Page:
Between the Parisian museums, theatres and opera houses, when Robert Carsen is in town, it is very likely that he is up to more than one project if not three or four. In many ways, he is like the great fashion designer Karl Lagerfeld for whom he paid homage in a sensational memorial evening on Jun. 20th (starring Pharrell Williams, Lang Lang, Charlie Siem, Tilda Swinton, Cara Delevingne, Lil Buck and Fanny Ardant as well as German Cornejo’s tango dance troupe) in that his creative energy is inexhaustible, he crosses artistic boundaries and breaks all the rules and has been doing so for over 40 years—20 less than Kaiser Karl—but with as much dazzling impact.
In contrast, the Carsen Iphigénie en Tauride at the Théâtre des Champs Elysées just two days later, reveals the Canadian director’s intensely introspective side as he stages the antique tragedy in its most existential bareness in an open black box, with the focus on the tortured predicament of the protagonists. The production is vintage Carsen from 2006, as one critic remarked from “his Pina Bausch period.” Indeed, French choreographer Philipe Giraudeau invokes the charismatic founder of Tanztheater Wuppertal in the willowy dancers with their long black dresses and waist length hair—Bausch doppelgangers—who assist Iphigénie in her savage sacrifices.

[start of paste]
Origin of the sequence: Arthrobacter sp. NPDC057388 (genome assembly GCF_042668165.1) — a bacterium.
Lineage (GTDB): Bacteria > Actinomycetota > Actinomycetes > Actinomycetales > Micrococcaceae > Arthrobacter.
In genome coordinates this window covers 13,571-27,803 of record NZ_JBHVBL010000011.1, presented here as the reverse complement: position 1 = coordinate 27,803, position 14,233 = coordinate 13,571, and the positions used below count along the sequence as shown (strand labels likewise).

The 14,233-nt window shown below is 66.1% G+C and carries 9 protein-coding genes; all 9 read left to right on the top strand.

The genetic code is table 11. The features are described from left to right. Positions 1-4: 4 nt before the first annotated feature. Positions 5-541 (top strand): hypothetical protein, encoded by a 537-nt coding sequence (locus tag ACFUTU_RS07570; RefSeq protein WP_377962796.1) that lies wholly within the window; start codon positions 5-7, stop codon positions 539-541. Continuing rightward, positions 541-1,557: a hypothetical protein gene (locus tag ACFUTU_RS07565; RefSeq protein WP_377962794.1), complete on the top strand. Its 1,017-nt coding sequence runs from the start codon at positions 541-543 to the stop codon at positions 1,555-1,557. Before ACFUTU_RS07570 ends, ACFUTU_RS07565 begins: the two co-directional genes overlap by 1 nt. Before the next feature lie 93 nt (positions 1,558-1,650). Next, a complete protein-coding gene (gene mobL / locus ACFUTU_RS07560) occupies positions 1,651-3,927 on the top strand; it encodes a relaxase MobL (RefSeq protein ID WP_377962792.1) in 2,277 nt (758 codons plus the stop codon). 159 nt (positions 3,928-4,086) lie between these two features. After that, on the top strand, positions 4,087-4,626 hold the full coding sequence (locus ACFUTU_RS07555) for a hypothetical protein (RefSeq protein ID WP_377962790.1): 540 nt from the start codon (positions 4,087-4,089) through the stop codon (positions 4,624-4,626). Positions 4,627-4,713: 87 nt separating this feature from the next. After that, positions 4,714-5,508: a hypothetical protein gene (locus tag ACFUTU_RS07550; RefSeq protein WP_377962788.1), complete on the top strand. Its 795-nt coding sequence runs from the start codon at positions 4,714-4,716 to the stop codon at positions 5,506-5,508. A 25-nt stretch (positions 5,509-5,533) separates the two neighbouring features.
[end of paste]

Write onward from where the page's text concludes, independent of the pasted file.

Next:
Designer Tobias Hoheisel’s set is minimalist with only the white chalk writing on the black walls bearing the names of the cursed Atreidae: Agamemnon, killed by his wife on his return from war because he wanted to sacrifice his daughter, Iphigenia, to the goddess Diana to obtain more favorable winds for the Greek fleet. Clytemnestra, his wife, murdered by his son Orestes, and Iphigenia who barely survived, stranded on Tauris and forced by King Thoas to commit cruel acts. When two Greek prisoners are brought to her to sacrifice, she discovers that one is her brother, Orestes.
The unmitigated success of this Carsen reprise is due not just to the quality of the singers but to the fact that they are the best imaginable ones in these roles today. Back in 2007, Susan Graham and Simon Keenlyside were impressive at Covent Garden but didn’t come anywhere near this level of perfection. French mezzo-soprano, Gaëlle Arquez is unequalled today in the demanding title role, her beautiful rich tone is even throughout the range, her diction and delivery faultless. She combines this with a remarkable presence; her jet-black eyes and mane of hair make her a singing goddess in the flesh.
In the role of Oreste, the French baritone Stéphane Degout, is of the same ilk: perfect diction, power and nuance and stylistically one of the best interpreters of the Baroque and Classical repertoire of his generation. His beloved friend Pylade, for whom he would sacrifice his life, is sung by Italian Paolo Fanale who possesses a beautiful heroic tenor voice and is particularly moving in his aria “Unis dès la plus tender enfance.”
As the tyrant Thoas, Alexander Duhamel imposes his blood thirsty will with impressive vocal presence. Catherine Trottmann (Diana), Francesco Salvadori (a Scythian) and Charlotte Despaux (First Priestess) successfully complete this stellar cast. At the head of his Balthasar-Neumann-Ensemble, the conductor Thomas Engelbrock serves the score of Gluck with lean and nuanced direction while maintaining a fine balance between the singers on stage and the choirs in the pit. For his first appearance at Theatre des Champs Elysées, the enthusiastic applause he received clearly invites his return.